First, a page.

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You are here : 3-RX.com > Home > AsthmaPublic Health



Attempt to prevent asthma in at-risk kids fails

AsthmaJul 26 06

Efforts to avoid exposure to house dust mites along with dietary changes in the first few years of life do not prevent asthma in children with a family history of the condition, new research shows.

Sensitization to house dust mites, and consumption of diets with low amounts of omega-3 fatty acid (such as found in fish oils) relative to omega-6 fatty acid have been linked to asthma.

In a clinical trial, Dr. Guy B. Marks, from the Woolcock Institute of Medical Research in New South Wales, Australia, and colleagues assessed whether attempts to modify these factors could actually prevent asthma and allergic disease in young children.

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Indoor pools may contribute to high asthma rates

AsthmaJul 18 06

Children who live in regions with more indoor swimming pools are more likely to have asthma, a new European study shows.

The findings support the “pool chlorine hypothesis,” which proposes that exposure to this toxic chemical and its byproducts may play at least some role in the development of the disease, Drs. Alfred Bernard and M. Nickmilder of the Catholic University of Louvain in Brussels conclude.

Recent studies have linked frequent pool visits to a greater risk of asthma, especially among young children, the researchers note in their report, published in Occupational and Environmental Medicine. And chlorine gas in the indoor pool environment has become “one of the most concentrated air pollutants to which children are exposed,” they add.

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Family cat unlikely to give baby Johnny asthma

AsthmaJun 12 06

Exposure during infancy to pets or airborne “allergens,” such as house dust mites and Timothy weed, does not seem to increase the likelihood a child will develop airway hyperresponsiveness—a hallmark of asthma in which the lungs overreact to pollen, dust or other airborne particles by closing up tiny airways.

Dr. Elizabeth C. TePas and colleagues from the Channing Laboratory, Brigham and Women’s Hospital in Boston report their findings in the current issue of the medical journal CHEST.

The investigators looked for ties between early life factors and airway hyperresponsiveness in a group of 131 children who had at least one parent with a history of asthma or allergies, placing the children at heightened risk for asthma and allergies.

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Asthma rates rise as kids get older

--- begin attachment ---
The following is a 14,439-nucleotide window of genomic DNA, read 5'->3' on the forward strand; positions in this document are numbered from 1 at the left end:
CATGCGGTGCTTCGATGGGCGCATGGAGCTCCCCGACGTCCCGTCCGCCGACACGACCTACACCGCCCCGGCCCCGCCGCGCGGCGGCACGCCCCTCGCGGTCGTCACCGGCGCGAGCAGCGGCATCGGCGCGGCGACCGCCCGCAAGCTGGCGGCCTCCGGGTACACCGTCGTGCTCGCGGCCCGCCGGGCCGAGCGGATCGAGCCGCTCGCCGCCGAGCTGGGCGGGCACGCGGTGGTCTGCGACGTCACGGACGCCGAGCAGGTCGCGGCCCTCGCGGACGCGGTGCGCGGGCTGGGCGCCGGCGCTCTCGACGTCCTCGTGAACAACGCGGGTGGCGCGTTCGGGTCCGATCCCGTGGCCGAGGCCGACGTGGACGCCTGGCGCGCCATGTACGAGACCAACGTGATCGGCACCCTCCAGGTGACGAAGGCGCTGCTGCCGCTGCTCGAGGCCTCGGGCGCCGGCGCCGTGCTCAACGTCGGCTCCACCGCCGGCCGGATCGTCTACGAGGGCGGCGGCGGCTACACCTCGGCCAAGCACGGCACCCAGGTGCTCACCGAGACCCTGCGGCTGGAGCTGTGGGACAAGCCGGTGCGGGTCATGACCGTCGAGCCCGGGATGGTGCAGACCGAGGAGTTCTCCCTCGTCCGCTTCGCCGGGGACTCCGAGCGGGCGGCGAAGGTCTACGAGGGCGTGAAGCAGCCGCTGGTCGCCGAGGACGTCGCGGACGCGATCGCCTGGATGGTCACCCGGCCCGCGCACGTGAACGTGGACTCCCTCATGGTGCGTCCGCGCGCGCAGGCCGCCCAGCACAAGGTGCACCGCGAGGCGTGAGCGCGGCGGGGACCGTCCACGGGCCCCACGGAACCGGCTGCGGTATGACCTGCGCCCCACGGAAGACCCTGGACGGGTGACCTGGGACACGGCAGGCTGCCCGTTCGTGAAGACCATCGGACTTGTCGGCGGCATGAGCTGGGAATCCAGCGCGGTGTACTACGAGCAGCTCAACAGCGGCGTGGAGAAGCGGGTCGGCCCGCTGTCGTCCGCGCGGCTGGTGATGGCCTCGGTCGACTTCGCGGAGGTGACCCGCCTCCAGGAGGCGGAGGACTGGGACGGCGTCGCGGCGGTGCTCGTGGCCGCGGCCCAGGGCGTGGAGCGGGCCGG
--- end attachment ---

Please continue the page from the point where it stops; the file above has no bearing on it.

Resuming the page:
AsthmaJun 08 06

Some children who have asthma at age 7 are asthma-free by the time they reach 12, but the number of kids who go into remission is more than offset by the number who develop the condition during that age period, according to Swedish investigators.

Dr. Eva Ronmark, of the Karolinska Institute, Stockholm, and colleagues examined the prevalence, incidence, and remission of asthma in children as they aged from 7-8 years to 11-12 years, and assessed the risk factor patterns for asthma during this period.

A total of 3525 children between 7 and 8 years old were invited in 1996 to take part in a study using an expanded International Study of Asthma and Allergy in Childhood (ISAAC) questionnaire, and were re-assessed annually. Skin prick tests for allergies were performed at the beginning and after 4 years.

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Low fruit, vitamin C intake tied to asthma risk

AsthmaMay 16 06

People with symptomatic asthma eat less fruit and consume less vitamin C and manganese than people who don’t have the disease, a new study shows.

The findings suggest that “diet may be a potentially modifiable risk factor for the development of asthma,” Dr. N.J. Wareham of the Medical Research Council in Cambridge, UK and colleagues write in the medical journal Thorax.

Several antioxidant nutrients have been linked to reduced asthma risk, Wareham and his team note, but it is not clear whether each of these nutrients plays a role in reducing risk or if they instead represent an overall healthier lifestyle.

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Antibiotic may help asthma symptoms: study

AsthmaApr 13 06

An antibiotic made by French drug-maker Sanofi-Aventis may reduce some symptoms when asthma worsens but it does not improve breathing capacity, according to a study financed by the drug company.

The study published in this week’s New England Journal of Medicine found that 278 adults who took the antibiotic telithromycin—sold under the name Ketek—for 10 days after their attacks showed a drop in asthma symptoms.

But using another gauge of success—how much air patients could exhale—the antibiotic showed no benefit. “None of the pulmonary-function tests showed a significant treatment effect by the sixth week of the study,” the researchers concluded.

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Atopy Can Cause Adult-onset Asthma

AsthmaMar 23 06

New research shows that hereditary predisposition to develop asthma (atopy) is a determining factor in new cases on adult-onset asthma and that avoiding allergens may help prevent adults from developing asthma.

“Are atopy and specific IgE to mites and molds important for adult asthma?” is available in the March 2006 issue of the Journal of Allergy and Clinical Immunology (JACI), and online at http://www.jacionline.org. The JACI is the peer-reviewed journal of the American Academy of Allergy, Asthma and Immunology (AAAAI).